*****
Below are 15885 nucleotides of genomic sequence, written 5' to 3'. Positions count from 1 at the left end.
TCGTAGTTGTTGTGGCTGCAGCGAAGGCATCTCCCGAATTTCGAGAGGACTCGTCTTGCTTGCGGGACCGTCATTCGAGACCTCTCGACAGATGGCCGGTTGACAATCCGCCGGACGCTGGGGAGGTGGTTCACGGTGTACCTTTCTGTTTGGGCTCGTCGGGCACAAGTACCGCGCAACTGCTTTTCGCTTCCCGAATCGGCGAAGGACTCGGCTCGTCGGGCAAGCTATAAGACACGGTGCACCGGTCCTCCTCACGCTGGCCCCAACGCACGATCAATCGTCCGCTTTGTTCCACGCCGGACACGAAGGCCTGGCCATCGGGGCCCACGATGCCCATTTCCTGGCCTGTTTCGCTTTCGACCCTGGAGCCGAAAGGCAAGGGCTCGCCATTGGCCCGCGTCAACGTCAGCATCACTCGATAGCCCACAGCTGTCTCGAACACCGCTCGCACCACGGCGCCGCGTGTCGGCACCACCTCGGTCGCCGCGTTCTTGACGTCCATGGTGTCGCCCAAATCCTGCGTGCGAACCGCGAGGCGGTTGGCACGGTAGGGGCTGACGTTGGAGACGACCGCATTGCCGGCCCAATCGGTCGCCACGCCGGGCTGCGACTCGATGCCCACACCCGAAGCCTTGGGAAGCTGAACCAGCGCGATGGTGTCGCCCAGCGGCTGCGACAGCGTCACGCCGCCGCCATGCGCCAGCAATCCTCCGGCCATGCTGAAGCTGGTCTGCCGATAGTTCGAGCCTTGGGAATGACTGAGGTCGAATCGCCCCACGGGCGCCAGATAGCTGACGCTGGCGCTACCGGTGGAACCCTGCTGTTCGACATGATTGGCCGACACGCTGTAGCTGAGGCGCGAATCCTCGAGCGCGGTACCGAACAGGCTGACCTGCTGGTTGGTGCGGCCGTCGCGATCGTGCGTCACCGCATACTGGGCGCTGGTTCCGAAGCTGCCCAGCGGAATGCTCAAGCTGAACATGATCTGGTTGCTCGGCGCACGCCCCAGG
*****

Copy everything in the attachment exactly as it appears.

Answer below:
Below are 15885 nucleotides of genomic sequence, written 5' to 3'. Positions count from 1 at the left end.
TCGTAGTTGTTGTGGCTGCAGCGAAGGCATCTCCCGAATTTCGAGAGGACTCGTCTTGCTTGCGGGACCGTCATTCGAGACCTCTCGACAGATGGCCGGTTGACAATCCGCCGGACGCTGGGGAGGTGGTTCACGGTGTACCTTTCTGTTTGGGCTCGTCGGGCACAAGTACCGCGCAACTGCTTTTCGCTTCCCGAATCGGCGAAGGACTCGGCTCGTCGGGCAAGCTATAAGACACGGTGCACCGGTCCTCCTCACGCTGGCCCCAACGCACGATCAATCGTCCGCTTTGTTCCACGCCGGACACGAAGGCCTGGCCATCGGGGCCCACGATGCCCATTTCCTGGCCTGTTTCGCTTTCGACCCTGGAGCCGAAAGGCAAGGGCTCGCCATTGGCCCGCGTCAACGTCAGCATCACTCGATAGCCCACAGCTGTCTCGAACACCGCTCGCACCACGGCGCCGCGTGTCGGCACCACCTCGGTCGCCGCGTTCTTGACGTCCATGGTGTCGCCCAAATCCTGCGTGCGAACCGCGAGGCGGTTGGCACGGTAGGGGCTGACGTTGGAGACGACCGCATTGCCGGCCCAATCGGTCGCCACGCCGGGCTGCGACTCGATGCCCACACCCGAAGCCTTGGGAAGCTGAACCAGCGCGATGGTGTCGCCCAGCGGCTGCGACAGCGTCACGCCGCCGCCATGCGCCAGCAATCCTCCGGCCATGCTGAAGCTGGTCTGCCGATAGTTCGAGCCTTGGGAATGACTGAGGTCGAATCGCCCCACGGGCGCCAGATAGCTGACGCTGGCGCTACCGGTGGAACCCTGCTGTTCGACATGATTGGCCGACACGCTGTAGCTGAGGCGCGAATCCTCGAGCGCGGTACCGAACAGGCTGACCTGCTGGTTGGTGCGGCCGTCGCGATCGTGCGTCACCGCATACTGGGCGCTGGTTCCGAAGCTGCCCAGCGGAATGCTCAAGCTGAACATGATCTGGTTGCTCGGCGCACGCCCCAGG